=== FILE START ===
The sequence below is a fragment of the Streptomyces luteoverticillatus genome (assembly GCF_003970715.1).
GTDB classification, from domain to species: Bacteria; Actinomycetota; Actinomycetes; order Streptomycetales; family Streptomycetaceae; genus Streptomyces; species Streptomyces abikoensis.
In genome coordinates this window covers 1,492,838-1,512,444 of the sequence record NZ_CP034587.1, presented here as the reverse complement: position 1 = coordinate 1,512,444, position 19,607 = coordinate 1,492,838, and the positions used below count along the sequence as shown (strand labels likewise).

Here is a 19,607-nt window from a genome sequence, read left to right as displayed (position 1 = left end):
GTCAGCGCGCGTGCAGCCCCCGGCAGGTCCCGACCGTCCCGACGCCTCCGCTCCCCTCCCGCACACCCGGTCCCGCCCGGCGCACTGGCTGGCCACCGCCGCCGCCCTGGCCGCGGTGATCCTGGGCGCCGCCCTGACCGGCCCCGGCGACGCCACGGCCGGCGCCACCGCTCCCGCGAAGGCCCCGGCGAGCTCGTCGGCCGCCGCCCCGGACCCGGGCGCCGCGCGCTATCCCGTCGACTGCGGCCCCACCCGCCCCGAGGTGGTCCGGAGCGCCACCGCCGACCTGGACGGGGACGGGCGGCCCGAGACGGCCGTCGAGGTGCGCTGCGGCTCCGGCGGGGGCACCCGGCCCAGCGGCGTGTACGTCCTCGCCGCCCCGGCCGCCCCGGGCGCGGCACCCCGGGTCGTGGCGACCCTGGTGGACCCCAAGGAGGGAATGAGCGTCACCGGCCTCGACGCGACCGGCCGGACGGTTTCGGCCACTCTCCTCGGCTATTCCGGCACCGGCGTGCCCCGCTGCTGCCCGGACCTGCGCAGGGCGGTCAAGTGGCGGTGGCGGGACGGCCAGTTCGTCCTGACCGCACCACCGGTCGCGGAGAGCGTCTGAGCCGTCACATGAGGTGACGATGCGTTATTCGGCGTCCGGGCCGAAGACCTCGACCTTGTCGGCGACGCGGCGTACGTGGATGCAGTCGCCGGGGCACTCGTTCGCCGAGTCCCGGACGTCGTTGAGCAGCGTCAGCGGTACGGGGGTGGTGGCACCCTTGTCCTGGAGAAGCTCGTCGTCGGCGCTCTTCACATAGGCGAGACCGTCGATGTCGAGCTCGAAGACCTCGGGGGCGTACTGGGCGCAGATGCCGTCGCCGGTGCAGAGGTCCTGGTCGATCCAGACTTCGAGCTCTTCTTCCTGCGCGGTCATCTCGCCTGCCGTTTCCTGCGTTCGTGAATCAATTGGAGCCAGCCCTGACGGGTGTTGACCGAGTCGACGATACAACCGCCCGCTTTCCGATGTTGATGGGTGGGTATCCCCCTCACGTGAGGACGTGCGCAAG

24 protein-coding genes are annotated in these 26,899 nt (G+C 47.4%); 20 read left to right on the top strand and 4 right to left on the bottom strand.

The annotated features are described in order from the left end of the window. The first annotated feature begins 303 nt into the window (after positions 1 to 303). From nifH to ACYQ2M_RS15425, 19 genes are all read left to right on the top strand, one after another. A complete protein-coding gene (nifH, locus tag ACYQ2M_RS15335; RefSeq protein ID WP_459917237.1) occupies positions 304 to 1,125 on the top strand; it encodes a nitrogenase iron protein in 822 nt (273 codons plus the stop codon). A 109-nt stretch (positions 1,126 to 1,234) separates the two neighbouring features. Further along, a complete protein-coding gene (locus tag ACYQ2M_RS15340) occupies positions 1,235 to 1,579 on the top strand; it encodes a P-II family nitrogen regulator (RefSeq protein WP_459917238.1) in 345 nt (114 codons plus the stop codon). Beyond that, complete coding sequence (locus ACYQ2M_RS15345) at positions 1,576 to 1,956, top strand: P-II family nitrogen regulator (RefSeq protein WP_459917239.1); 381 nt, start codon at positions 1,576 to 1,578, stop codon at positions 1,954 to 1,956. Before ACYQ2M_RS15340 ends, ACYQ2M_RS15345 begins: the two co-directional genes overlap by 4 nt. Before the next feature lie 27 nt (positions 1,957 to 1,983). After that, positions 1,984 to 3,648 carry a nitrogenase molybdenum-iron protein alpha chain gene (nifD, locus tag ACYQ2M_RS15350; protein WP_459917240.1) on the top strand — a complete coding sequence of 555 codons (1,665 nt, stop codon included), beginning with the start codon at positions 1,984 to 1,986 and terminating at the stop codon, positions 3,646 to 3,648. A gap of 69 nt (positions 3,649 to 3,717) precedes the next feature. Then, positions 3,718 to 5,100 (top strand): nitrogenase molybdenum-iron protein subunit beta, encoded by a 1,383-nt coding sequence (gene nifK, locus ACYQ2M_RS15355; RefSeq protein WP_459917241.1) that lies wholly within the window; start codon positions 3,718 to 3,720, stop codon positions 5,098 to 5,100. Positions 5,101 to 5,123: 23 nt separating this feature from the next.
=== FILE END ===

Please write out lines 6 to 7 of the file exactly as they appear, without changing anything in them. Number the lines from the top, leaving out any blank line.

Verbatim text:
24 protein-coding genes are annotated in these 26,899 nt (G+C 47.4%); 20 read left to right on the top strand and 4 right to left on the bottom strand.

The annotated features are described in order from the left end of the window. The first annotated feature begins 303 nt into the window (after positions 1 to 303). From nifH to ACYQ2M_RS15425, 19 genes are all read left to right on the top strand, one after another. A complete protein-coding gene (nifH, locus tag ACYQ2M_RS15335; RefSeq protein ID WP_459917237.1) occupies positions 304 to 1,125 on the top strand; it encodes a nitrogenase iron protein in 822 nt (273 codons plus the stop codon). A 109-nt stretch (positions 1,126 to 1,234) separates the two neighbouring features. Further along, a complete protein-coding gene (locus tag ACYQ2M_RS15340) occupies positions 1,235 to 1,579 on the top strand; it encodes a P-II family nitrogen regulator (RefSeq protein WP_459917238.1) in 345 nt (114 codons plus the stop codon). Beyond that, complete coding sequence (locus ACYQ2M_RS15345) at positions 1,576 to 1,956, top strand: P-II family nitrogen regulator (RefSeq protein WP_459917239.1); 381 nt, start codon at positions 1,576 to 1,578, stop codon at positions 1,954 to 1,956. Before ACYQ2M_RS15340 ends, ACYQ2M_RS15345 begins: the two co-directional genes overlap by 4 nt. Before the next feature lie 27 nt (positions 1,957 to 1,983). After that, positions 1,984 to 3,648 carry a nitrogenase molybdenum-iron protein alpha chain gene (nifD, locus tag ACYQ2M_RS15350; protein WP_459917240.1) on the top strand — a complete coding sequence of 555 codons (1,665 nt, stop codon included), beginning with the start codon at positions 1,984 to 1,986 and terminating at the stop codon, positions 3,646 to 3,648. A gap of 69 nt (positions 3,649 to 3,717) precedes the next feature. Then, positions 3,718 to 5,100 (top strand): nitrogenase molybdenum-iron protein subunit beta, encoded by a 1,383-nt coding sequence (gene nifK, locus ACYQ2M_RS15355; RefSeq protein WP_459917241.1) that lies wholly within the window; start codon positions 3,718 to 3,720, stop codon positions 5,098 to 5,100. Positions 5,101 to 5,123: 23 nt separating this feature from the next.